And then at the same time you've got this bright sun kind of reflecting up and you up your nose. And that was the lasting thing was nose burn after getting back from field work. Nose burn and finger burn that lasts for weeks afterwards. For me, the most impressionable thing that I will never forget is the sound of complete silence on really, really calm days when you're camping on the sea ice hundreds of kilometers from land and nothing is moving. The complete lack of sound can be really eerie and overwhelming and almost deafening in a way.

And that's something that has stayed with me for a very long time. I haven't experienced it anywhere other than in the polar regions, and it's a really real surreal and kind of spooky feeling. Oh, I just thought of another sound that is one of my favorites. Again, this is when you're on the on a sea ice camp and you're trying to sleep at night and these big floes, they're the blocks of sea ice that are floating around freely on the Arctic or the Antarctic Ocean.

They come together and they creak and make this really squeaky sound, almost like a door opening or something, a door that needs to be oiled as they come together and collide. And, you know, in some places that sea ice is going to be pulling apart. And you just really, really hope that it's not falling apart directly under your tent because that is kilometers of freezing ocean underneath you on a ship.

It's not quite as scary when you're sleeping because you don't have to deal with the idea of just falling into the sea. But a lot of the cabins on ships are on the lower deck of the ship, so at the waterline, which means when you're breaking through ice, you get this constant squeak, creak and various white noise of the ice brushing up against the side of your cabin and against your porthole.

It's a little unsettling at first, but eventually you get so used to it that the white noise is almost relaxing. And there's a couple of times when I've been been on a ship that I've woken up in the middle of the night and realized it's because the sound has stopped. And I'm so used to hearing it that when that sound stops and there is no noise anymore, it almost jolts you awake and makes you remember where you actually are.

For me, the sky does look different, especially in the Arctic. We were there in March, so the sun never really set. And that's a really odd thing to feel because you just completely lose sense of time. It's not like you have slightly warmer moments where you think, Oh, the sun's up and cooler moments when you know it's time to go to bed because it is just cold and almost twilight the entire time.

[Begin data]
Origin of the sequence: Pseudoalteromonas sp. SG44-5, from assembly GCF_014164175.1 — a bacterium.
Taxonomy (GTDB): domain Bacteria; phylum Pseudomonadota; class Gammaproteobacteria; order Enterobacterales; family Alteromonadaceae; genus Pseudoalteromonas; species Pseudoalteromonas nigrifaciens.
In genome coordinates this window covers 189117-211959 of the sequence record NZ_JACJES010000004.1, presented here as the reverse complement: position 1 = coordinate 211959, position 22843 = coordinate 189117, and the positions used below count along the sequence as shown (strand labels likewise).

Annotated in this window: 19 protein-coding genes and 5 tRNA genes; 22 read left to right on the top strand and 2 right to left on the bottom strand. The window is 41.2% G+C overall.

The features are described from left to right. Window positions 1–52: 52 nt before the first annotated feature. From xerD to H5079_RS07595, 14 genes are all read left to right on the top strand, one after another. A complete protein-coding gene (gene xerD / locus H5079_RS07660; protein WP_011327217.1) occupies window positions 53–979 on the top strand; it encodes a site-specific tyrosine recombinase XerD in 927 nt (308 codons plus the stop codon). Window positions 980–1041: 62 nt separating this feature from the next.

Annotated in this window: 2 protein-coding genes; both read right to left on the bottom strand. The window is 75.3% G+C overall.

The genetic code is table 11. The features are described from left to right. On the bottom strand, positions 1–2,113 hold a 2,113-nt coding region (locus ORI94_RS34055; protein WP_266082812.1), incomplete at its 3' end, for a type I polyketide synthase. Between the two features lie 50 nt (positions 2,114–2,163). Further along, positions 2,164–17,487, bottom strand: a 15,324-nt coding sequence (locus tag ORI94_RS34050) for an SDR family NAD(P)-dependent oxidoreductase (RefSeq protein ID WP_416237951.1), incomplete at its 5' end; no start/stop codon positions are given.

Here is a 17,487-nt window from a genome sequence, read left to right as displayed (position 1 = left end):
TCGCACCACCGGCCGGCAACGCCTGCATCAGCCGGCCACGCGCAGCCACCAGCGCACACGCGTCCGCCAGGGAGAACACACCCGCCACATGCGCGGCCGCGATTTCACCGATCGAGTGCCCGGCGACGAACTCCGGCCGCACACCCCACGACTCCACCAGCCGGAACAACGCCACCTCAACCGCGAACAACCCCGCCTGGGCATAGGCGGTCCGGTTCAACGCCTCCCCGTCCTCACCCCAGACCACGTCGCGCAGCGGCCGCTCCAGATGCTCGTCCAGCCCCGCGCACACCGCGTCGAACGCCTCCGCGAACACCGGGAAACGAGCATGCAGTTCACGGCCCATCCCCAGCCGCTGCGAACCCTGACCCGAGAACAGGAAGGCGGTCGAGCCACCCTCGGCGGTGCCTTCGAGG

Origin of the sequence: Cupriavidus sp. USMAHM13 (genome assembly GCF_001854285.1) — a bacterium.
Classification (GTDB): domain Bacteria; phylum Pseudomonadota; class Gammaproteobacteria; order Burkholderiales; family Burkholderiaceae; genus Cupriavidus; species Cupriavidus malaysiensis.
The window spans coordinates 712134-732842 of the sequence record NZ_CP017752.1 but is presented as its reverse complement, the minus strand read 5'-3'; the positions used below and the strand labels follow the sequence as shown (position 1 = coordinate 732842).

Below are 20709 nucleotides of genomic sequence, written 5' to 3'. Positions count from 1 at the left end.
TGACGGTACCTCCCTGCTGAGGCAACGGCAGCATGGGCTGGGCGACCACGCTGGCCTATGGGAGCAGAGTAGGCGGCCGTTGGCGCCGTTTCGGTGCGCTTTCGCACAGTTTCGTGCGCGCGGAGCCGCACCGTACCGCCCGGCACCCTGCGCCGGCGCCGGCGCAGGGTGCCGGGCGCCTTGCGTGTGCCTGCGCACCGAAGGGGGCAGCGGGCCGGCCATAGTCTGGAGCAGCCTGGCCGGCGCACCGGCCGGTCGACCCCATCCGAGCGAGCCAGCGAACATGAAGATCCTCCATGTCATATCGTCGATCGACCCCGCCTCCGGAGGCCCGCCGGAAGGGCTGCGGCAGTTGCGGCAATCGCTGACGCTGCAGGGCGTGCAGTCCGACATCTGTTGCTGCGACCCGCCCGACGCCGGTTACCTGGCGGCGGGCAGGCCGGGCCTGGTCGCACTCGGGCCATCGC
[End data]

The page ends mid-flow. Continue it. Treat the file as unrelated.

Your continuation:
And I think that could be kind of eerie. But for me, it has this almost magical sense to it. And it's not like anywhere else I've ever been. It's almost addictive and I just can't wait to go back to my favorite sound.

That is a really that's a really tricky one. One of them has to be the sound of ice breaking when you're on a ship just standing on the bow of the ship and looking down and seeing the ice breaking and almost feeling it breaking.

And then just hearing this kind of constant slash and creak and crack of the ice and the various sounds that it makes as the ice is thicker or thinner or softer or older, you can really you start to almost get a sense of the type of ice that you're breaking through if you've been there a long time. I'm a bit of a plane nerd, so I love hearing all the various planes and helicopters just landing and taking off on sea ice.

It's the coolest thing to watch, watching a twin otter, this small plane with skis actually landing on something that is only a couple of meters thick that is floating around on the ocean.

We did get to see penguins in Antarctica. Yes. The emperor penguins usually develop their colonies on sea ice. So they were the ones that we saw most of.

And they loved it. We have a sledge that we drag a radar around on. And I don't know what it is about the sledge, but penguins seem to think maybe it's another penguin or something because they will just follow you around for hours when you're trying to take measurements. We also were really lucky to get to go to a penguin colony on Sydney Island on our way back from Antarctica to the Falklands.

And I, I didn't realize how gross penguins are. The colonies smell disgusting. They look gross. And yeah, it definitely wasn't as peaceful and beautiful as I was imagining, but I still absolutely loved it. And penguins are still really cute. I've always had this fascination with the ocean, and when I was younger, I think I watched a lot of different programs that were focused in the polar regions as it was becoming more of an interest globally in terms of our changing climate and the impacts that would have on the polar regions.

So what I do now is this perfect combination of all the things that I loved the physics, the ocean and the climate protection all come together and I ended up here at NASA.